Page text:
Throughout the process of diagnosing allergies and skin problems, the veterinarian will prescribe topical ointments, sprays, shampoos and wound flushes to keep the animal’s skin as healthy as possible.



General practitioners must know when it’s prudent to refer a skin case to a dermatologist. About 300 such specialists practice across the United States today. Under- or over-prescribing medications can have a lasting effect on a pet. In fact, taking too heavy a dose of steroids can be life threatening. That said, mild-to-moderate cases may be handled effectively by a general practitioner.

There are many schools of thought when it comes to treating skin problems. Some veterinarians rely more heavily on anti-inflammatory steroids, which work well for short-term use, according to experts. However, they are associated with negative side effects (e.g., excessive urination or defecation; the development of thin skin; overstimulation of the endocrine system can lead to Cushing’s disease) when used for prolonged periods.

Other allergy treatments for dogs and cats include:

• Cyclosporine, which can suppress the immune response to allergens in dogs and cats, but is reportedly associated with gastrointestinal side effects.

• Allergy shots, which generally are given every six to 12 months.

• Topical products, such as shampoos, conditioners and ointments. Some products are medicated, while others are non-medicated cleansing products.

• Diet/nutrition. Amino fatty acids are known to help maintain and restore moisture to the skin.

A newer concept in skin treatment – one that has been borrowed from the human side – is the use of ceramides, which help the animal’s skin develop into a protective barrier to allergens. At least one vendor is looking to simplify pet owners’ lives by adding ceramides to its shampoos and lotions. Skin barrier repair is an asset to animals as they fight allergens, say experts who note that “if the skin does its job, animals can nip the allergic process in the bud.”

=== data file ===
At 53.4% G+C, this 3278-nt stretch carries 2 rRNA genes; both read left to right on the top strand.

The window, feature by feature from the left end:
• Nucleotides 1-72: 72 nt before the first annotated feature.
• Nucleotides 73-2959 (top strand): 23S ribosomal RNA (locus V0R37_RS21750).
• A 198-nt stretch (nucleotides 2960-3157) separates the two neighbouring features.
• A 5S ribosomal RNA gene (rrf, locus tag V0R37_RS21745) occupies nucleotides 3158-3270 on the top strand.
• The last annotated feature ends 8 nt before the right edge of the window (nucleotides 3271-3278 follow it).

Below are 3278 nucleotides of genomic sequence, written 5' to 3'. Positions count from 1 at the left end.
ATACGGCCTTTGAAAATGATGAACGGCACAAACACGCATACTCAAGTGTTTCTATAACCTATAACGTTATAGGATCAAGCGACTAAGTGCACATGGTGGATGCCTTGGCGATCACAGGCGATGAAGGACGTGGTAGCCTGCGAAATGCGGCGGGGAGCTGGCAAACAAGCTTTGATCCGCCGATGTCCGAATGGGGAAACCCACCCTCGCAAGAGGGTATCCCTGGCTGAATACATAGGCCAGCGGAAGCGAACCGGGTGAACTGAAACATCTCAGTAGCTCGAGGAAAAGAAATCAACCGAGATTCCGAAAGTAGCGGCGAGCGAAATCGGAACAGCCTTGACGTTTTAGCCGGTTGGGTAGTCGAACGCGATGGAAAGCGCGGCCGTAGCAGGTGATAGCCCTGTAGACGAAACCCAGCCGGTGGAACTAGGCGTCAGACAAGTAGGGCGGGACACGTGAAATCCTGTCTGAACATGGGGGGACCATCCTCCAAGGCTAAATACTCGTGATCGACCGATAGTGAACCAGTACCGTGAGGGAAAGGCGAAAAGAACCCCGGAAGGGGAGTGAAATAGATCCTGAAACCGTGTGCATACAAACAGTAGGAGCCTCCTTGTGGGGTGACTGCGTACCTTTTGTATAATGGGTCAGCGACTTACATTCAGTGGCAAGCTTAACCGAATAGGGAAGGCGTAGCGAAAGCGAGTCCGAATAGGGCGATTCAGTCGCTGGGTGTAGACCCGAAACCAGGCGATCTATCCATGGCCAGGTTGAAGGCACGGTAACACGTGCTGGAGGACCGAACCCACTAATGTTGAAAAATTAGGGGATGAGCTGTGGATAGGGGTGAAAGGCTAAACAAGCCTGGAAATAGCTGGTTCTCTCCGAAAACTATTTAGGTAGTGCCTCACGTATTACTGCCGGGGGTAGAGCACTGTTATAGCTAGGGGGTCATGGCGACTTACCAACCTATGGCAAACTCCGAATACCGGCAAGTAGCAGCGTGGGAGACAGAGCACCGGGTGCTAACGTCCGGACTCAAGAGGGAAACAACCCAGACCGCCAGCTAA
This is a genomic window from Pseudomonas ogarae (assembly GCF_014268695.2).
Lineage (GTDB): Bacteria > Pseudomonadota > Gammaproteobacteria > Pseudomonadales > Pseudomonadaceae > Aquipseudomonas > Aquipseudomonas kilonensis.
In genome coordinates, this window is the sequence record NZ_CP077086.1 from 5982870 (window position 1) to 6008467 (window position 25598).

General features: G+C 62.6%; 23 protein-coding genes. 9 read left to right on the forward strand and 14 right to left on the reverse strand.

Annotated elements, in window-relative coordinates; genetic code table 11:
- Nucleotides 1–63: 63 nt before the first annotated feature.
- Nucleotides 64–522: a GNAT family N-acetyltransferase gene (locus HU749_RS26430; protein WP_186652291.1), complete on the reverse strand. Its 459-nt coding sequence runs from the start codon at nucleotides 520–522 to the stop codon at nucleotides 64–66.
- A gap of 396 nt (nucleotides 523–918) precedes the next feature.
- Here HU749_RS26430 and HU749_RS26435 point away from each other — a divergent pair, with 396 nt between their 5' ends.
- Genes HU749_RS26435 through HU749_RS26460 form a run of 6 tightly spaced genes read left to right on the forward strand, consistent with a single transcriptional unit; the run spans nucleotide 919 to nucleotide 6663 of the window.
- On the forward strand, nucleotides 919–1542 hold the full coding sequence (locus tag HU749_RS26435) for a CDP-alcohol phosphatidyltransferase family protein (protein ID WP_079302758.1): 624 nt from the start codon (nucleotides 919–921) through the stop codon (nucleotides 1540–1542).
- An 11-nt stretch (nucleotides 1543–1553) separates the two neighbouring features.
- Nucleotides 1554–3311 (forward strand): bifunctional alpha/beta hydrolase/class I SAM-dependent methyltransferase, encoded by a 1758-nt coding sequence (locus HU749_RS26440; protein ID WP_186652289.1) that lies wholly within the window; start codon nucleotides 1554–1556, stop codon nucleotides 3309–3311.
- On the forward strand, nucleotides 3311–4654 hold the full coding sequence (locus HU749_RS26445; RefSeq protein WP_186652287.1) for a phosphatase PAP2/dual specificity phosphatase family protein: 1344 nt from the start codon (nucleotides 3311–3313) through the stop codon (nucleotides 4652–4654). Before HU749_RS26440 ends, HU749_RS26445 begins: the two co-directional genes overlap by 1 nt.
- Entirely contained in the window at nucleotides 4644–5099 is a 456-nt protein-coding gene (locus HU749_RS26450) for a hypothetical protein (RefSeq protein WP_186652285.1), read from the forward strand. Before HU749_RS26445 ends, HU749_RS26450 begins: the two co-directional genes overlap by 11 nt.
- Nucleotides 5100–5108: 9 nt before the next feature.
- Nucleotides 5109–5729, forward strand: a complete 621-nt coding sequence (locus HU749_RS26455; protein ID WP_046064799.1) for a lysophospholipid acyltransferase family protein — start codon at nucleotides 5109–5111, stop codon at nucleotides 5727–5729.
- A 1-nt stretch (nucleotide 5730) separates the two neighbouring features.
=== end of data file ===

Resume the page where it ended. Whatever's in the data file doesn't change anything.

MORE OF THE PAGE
Working with your customers

It makes good sense – both health-wise and financially – for veterinarians to treat their patients’ skin allergy problems early on, especially given that they often can address a variety of skin issues with a few products.

The more distributor sales reps know about skin allergies and treatments, the better they can help their veterinarian customers. Vendor lunch-and-learns are one way reps and their customers can stay informed about skin allergies and the newest products available for treating them.


In addition, when meeting with customers, reps should ask some probing questions, including:

• “Doctor, what are the most common skin issues you see among your patients?”

• “What are you currently doing to manage your patients with skin disease/allergies?”

• “Are you finding that your clients are able to use a topical therapy as often as possible?”

• “Are your clients aware that there are convenient sprays available, as well as traditional shampoo products?”

• “Is there anything specific you would like to discuss about skin issues/allergies?”


By taking a proactive approach to their patients’ skin care, veterinarians – and their clients – can prevent many long-term issues for pets.  And, working with their patients on skin problems throughout the animal’s life can be a great way for veterinarians to bond with clients and their pets.